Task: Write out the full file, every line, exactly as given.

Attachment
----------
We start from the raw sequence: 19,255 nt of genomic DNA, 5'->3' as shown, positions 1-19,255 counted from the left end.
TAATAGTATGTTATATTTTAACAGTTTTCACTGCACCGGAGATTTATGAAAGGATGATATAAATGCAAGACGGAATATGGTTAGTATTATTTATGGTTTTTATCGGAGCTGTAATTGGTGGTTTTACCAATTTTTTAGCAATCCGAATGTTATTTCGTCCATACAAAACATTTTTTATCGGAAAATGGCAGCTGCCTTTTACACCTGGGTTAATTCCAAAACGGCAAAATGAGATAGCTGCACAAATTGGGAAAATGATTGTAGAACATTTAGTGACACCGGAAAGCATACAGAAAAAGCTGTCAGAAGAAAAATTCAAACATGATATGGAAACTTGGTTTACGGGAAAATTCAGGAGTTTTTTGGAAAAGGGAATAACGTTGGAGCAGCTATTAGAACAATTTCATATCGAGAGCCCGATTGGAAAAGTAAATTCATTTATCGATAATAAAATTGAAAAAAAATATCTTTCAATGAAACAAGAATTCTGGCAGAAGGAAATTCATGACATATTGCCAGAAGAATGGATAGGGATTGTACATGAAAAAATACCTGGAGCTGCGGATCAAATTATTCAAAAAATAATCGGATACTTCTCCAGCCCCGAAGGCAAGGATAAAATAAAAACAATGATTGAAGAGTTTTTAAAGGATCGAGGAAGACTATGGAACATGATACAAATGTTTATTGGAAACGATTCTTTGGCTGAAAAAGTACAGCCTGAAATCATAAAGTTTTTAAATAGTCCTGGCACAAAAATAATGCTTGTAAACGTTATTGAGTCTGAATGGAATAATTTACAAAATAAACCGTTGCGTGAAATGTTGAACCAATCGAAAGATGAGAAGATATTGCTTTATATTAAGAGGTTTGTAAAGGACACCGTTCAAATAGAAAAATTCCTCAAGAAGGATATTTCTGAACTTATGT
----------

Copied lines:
We start from the raw sequence: 19,255 nt of genomic DNA, 5'->3' as shown, positions 1-19,255 counted from the left end.
TAATAGTATGTTATATTTTAACAGTTTTCACTGCACCGGAGATTTATGAAAGGATGATATAAATGCAAGACGGAATATGGTTAGTATTATTTATGGTTTTTATCGGAGCTGTAATTGGTGGTTTTACCAATTTTTTAGCAATCCGAATGTTATTTCGTCCATACAAAACATTTTTTATCGGAAAATGGCAGCTGCCTTTTACACCTGGGTTAATTCCAAAACGGCAAAATGAGATAGCTGCACAAATTGGGAAAATGATTGTAGAACATTTAGTGACACCGGAAAGCATACAGAAAAAGCTGTCAGAAGAAAAATTCAAACATGATATGGAAACTTGGTTTACGGGAAAATTCAGGAGTTTTTTGGAAAAGGGAATAACGTTGGAGCAGCTATTAGAACAATTTCATATCGAGAGCCCGATTGGAAAAGTAAATTCATTTATCGATAATAAAATTGAAAAAAAATATCTTTCAATGAAACAAGAATTCTGGCAGAAGGAAATTCATGACATATTGCCAGAAGAATGGATAGGGATTGTACATGAAAAAATACCTGGAGCTGCGGATCAAATTATTCAAAAAATAATCGGATACTTCTCCAGCCCCGAAGGCAAGGATAAAATAAAAACAATGATTGAAGAGTTTTTAAAGGATCGAGGAAGACTATGGAACATGATACAAATGTTTATTGGAAACGATTCTTTGGCTGAAAAAGTACAGCCTGAAATCATAAAGTTTTTAAATAGTCCTGGCACAAAAATAATGCTTGTAAACGTTATTGAGTCTGAATGGAATAATTTACAAAATAAACCGTTGCGTGAAATGTTGAACCAATCGAAAGATGAGAAGATATTGCTTTATATTAAGAGGTTTGTAAAGGACACCGTTCAAATAGAAAAATTCCTCAAGAAGGATATTTCTGAACTTATGT